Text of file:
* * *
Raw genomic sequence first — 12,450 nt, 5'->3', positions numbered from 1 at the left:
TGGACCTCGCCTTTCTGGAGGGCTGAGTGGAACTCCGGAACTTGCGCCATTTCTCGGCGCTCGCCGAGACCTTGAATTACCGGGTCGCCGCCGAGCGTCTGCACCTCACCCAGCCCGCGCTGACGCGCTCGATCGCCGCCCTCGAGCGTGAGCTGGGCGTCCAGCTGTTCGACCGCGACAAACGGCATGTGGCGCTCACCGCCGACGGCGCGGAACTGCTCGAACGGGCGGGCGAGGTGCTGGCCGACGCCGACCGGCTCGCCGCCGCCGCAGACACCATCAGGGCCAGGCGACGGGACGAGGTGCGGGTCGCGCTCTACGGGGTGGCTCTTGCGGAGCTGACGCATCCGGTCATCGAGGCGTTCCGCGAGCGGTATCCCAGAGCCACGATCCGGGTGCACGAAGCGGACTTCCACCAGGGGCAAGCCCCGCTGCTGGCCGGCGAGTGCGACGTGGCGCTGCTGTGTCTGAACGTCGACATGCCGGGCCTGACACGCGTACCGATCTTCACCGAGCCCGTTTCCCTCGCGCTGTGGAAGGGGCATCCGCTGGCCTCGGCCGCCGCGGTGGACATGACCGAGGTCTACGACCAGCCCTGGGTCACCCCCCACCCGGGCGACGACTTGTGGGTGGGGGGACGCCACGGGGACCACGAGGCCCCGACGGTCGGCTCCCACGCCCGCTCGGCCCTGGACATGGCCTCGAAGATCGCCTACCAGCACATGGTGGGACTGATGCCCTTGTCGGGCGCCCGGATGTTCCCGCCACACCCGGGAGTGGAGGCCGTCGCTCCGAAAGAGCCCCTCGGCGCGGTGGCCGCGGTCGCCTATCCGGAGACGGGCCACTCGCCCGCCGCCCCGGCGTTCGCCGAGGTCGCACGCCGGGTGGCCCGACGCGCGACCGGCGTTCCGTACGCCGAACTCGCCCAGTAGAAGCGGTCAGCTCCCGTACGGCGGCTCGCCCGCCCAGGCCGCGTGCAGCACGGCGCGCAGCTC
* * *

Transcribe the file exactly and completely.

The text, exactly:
Raw genomic sequence first — 12,450 nt, 5'->3', positions numbered from 1 at the left:
TGGACCTCGCCTTTCTGGAGGGCTGAGTGGAACTCCGGAACTTGCGCCATTTCTCGGCGCTCGCCGAGACCTTGAATTACCGGGTCGCCGCCGAGCGTCTGCACCTCACCCAGCCCGCGCTGACGCGCTCGATCGCCGCCCTCGAGCGTGAGCTGGGCGTCCAGCTGTTCGACCGCGACAAACGGCATGTGGCGCTCACCGCCGACGGCGCGGAACTGCTCGAACGGGCGGGCGAGGTGCTGGCCGACGCCGACCGGCTCGCCGCCGCCGCAGACACCATCAGGGCCAGGCGACGGGACGAGGTGCGGGTCGCGCTCTACGGGGTGGCTCTTGCGGAGCTGACGCATCCGGTCATCGAGGCGTTCCGCGAGCGGTATCCCAGAGCCACGATCCGGGTGCACGAAGCGGACTTCCACCAGGGGCAAGCCCCGCTGCTGGCCGGCGAGTGCGACGTGGCGCTGCTGTGTCTGAACGTCGACATGCCGGGCCTGACACGCGTACCGATCTTCACCGAGCCCGTTTCCCTCGCGCTGTGGAAGGGGCATCCGCTGGCCTCGGCCGCCGCGGTGGACATGACCGAGGTCTACGACCAGCCCTGGGTCACCCCCCACCCGGGCGACGACTTGTGGGTGGGGGGACGCCACGGGGACCACGAGGCCCCGACGGTCGGCTCCCACGCCCGCTCGGCCCTGGACATGGCCTCGAAGATCGCCTACCAGCACATGGTGGGACTGATGCCCTTGTCGGGCGCCCGGATGTTCCCGCCACACCCGGGAGTGGAGGCCGTCGCTCCGAAAGAGCCCCTCGGCGCGGTGGCCGCGGTCGCCTATCCGGAGACGGGCCACTCGCCCGCCGCCCCGGCGTTCGCCGAGGTCGCACGCCGGGTGGCCCGACGCGCGACCGGCGTTCCGTACGCCGAACTCGCCCAGTAGAAGCGGTCAGCTCCCGTACGGCGGCTCGCCCGCCCAGGCCGCGTGCAGCACGGCGCGCAGCTC